Friday, February 3, 2017

Exploring the Past

I think that's a beer bottle, but I know beside it is a snake.

A memorial for somebody who must have been killed in an accident
on this back road.
looking ahead

I grabbed my camera and three of us loaded into the GMC: me, my sister and my niece. They were visiting from Illinois and my niece had her camera with her. An amazing photographer, she wanted to get some photos of her mother and me exploring the countryside in search of places related to our history.

Hunting for an old house my sister and I knew from family stories, we rode South down winding roads until we found the place. My mother had once shown me the house, but several years had passed since our visit, and I wasn't sure I'd be able to find it again.

We found it without much difficulty. The property was free of “No Trespassing” signs and the house was not boarded up.  Probably 110 years old or more, the structure hid behind waist-high weeds and grass. A field that would burst into acres of white cotton come September reached to the edge of the yard.  Knowing the house was packed full of secrets, knowing our mother had leaked some of those secrets to us, my sister and I went quiet for several minutes. Emotional with knowledge, I imagined children laughing, a mother cooking for her family, a husband and children eating at the kitchen table. I imagined children arguing, children crying, children working. My sister and I discussed the tragedy of my mother losing her best friend, her older brother, inside the house.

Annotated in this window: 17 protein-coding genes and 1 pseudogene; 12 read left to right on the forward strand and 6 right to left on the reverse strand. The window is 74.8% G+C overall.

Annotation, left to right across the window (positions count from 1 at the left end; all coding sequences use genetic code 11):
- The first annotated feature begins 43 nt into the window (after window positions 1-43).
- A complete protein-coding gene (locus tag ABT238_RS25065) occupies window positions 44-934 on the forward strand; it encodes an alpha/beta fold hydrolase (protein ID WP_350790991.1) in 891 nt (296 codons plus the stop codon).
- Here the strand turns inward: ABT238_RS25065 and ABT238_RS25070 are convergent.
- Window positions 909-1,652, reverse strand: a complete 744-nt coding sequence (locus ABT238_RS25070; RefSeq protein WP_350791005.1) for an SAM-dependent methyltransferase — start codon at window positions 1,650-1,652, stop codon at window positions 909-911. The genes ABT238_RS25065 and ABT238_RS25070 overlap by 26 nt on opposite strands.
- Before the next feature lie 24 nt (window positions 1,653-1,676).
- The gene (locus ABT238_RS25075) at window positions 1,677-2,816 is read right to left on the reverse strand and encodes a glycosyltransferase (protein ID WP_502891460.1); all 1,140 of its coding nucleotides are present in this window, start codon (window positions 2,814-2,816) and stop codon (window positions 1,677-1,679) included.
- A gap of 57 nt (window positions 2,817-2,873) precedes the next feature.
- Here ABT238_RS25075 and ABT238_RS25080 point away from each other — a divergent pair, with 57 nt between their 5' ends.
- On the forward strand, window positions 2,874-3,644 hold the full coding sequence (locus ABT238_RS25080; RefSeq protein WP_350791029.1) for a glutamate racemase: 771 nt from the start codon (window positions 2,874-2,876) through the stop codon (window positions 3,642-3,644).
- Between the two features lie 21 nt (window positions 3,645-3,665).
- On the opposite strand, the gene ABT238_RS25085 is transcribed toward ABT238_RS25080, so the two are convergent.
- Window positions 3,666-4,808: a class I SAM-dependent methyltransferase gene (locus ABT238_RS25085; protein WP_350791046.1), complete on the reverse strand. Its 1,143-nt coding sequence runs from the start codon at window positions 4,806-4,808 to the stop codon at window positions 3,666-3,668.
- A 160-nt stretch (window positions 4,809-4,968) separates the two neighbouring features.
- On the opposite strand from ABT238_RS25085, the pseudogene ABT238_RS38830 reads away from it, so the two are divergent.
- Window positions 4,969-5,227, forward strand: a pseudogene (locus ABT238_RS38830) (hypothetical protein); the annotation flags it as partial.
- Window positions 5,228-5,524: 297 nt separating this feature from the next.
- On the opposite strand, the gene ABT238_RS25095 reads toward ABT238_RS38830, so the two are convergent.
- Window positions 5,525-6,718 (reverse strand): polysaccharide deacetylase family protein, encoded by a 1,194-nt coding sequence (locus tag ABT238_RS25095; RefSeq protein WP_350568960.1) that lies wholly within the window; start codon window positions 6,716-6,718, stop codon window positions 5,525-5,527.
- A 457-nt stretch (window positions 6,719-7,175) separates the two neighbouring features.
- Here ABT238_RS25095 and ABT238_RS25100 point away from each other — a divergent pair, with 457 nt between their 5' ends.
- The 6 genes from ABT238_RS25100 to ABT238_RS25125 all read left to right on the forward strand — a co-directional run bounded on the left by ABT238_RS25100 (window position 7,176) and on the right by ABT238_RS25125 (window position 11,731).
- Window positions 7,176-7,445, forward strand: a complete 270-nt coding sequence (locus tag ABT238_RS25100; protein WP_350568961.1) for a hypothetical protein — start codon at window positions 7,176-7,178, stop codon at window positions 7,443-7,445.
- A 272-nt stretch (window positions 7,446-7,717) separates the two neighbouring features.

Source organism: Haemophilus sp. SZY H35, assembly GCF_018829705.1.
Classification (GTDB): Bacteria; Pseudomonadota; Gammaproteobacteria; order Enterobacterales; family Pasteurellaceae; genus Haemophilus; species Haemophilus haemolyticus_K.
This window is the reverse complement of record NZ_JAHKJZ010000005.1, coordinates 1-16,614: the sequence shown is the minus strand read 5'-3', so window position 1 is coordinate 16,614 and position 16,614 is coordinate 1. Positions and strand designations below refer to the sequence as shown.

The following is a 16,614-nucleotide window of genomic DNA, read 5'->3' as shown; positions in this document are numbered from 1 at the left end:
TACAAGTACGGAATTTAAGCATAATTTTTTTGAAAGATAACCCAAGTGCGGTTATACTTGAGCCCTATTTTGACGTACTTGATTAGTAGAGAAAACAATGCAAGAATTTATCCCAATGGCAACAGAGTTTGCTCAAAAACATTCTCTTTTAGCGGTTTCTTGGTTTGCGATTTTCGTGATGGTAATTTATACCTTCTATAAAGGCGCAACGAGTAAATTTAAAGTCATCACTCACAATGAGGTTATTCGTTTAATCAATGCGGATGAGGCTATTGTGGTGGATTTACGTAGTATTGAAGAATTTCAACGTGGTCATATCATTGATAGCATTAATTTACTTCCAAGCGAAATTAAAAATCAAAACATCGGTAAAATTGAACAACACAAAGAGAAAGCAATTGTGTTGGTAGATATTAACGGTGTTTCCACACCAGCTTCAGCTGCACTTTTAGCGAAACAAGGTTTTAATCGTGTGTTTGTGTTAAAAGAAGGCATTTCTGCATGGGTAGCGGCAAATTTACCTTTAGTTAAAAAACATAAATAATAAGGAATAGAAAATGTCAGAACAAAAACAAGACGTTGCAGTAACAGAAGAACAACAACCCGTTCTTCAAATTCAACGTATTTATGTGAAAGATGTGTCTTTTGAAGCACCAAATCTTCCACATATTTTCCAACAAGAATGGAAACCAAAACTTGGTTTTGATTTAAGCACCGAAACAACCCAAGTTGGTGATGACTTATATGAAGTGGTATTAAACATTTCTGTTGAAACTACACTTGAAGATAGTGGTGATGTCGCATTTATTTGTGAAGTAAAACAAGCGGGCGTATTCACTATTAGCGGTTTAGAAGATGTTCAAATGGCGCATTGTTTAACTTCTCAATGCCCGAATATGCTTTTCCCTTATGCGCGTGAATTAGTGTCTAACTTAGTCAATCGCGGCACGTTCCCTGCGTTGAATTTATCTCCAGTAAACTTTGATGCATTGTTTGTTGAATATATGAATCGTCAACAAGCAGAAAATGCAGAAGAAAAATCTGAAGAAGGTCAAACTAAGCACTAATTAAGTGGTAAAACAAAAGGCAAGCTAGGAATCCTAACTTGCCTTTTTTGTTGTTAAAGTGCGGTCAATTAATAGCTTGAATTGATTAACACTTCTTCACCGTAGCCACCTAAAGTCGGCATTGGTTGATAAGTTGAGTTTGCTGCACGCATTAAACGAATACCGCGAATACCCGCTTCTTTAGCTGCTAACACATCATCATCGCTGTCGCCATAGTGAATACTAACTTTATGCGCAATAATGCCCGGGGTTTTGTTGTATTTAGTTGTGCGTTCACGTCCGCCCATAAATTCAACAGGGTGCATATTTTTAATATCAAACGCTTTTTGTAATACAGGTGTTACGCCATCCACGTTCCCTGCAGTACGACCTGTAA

I decided to go inside, by way of the front door. As I started through the overgrowth, my sister said, “Watch for snakes.”  

And I did. We’d grown up in the country, picking blackberries near areas where rattlesnakes had been spotted and killed. We’d worked in tobacco and fished and swam in ponds near cottonmouth moccasins. My siblings and I had grown up with our feet bare in southern soil.
barbed wire